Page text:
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AZ 5, Rockies 4 - Presenting the World Baseball NOT-so Classic...

Record: 4-4. Change from last season: -1

Firstly, sorry if you tried to access the blog last night, during the enthralling climax of Buster Keaton's Greatest Works, as restaged at Chase Field by the Diamondbacks and the Rockies. A disk replacement had been scheduled for 11:30pm, Arizona time, but unfortunately, it's not just the media who have an East coast bias, so it started three hours ahead of schedule. :-( As we say in Go Daddy Customer Support: "We apologize for any inconvenience this may have caused. Please let us know, if we can help you in any other way."

To describe last night's contest as flawed, would be like calling Slither "slightly icky." [Quick aside on that: for a B-movie, it does take way too long to get going, but does deliver the gross-eries once the slithering actually starts] In the end, it came down to desire: which team desired to lose less, and I guess we ended up on top there, albeit only just. But an ugly, ugly win, right from Batista following in Hernandez's footsteps, and giving the Rockies two runs head-start.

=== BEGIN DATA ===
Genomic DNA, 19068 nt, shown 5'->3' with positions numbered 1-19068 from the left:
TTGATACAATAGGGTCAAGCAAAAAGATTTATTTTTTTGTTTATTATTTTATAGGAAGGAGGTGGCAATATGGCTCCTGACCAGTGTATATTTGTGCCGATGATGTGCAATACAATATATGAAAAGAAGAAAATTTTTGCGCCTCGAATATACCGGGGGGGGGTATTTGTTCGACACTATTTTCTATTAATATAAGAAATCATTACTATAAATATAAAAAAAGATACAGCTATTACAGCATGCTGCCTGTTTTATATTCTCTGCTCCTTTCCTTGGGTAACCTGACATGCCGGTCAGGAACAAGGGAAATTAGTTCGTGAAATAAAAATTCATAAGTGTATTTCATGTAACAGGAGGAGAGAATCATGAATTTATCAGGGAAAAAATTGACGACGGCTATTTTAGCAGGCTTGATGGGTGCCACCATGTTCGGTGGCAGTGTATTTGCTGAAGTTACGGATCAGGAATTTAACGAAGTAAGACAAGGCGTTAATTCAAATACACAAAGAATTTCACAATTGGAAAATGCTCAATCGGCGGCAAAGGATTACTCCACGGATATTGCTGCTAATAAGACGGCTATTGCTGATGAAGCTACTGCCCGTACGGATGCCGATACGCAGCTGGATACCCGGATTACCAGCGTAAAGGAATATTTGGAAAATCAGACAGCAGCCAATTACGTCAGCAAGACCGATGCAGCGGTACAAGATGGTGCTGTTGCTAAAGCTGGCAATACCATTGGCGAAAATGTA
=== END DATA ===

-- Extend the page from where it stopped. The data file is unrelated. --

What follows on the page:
Remarkably, Batista came within one out of a "quality start", but don't let that fool you: if it hadn't been for the Rockies amateur antics on the basepaths, and Garrett Atkins being kind enough to ground into two inning-ending double plays, we'd have been dead and buried. Nine hits, three walks and two wild pitches in 5.2 innings gives you a better idea of Batista's effectiveness than the two earned runs. Let's look at his night: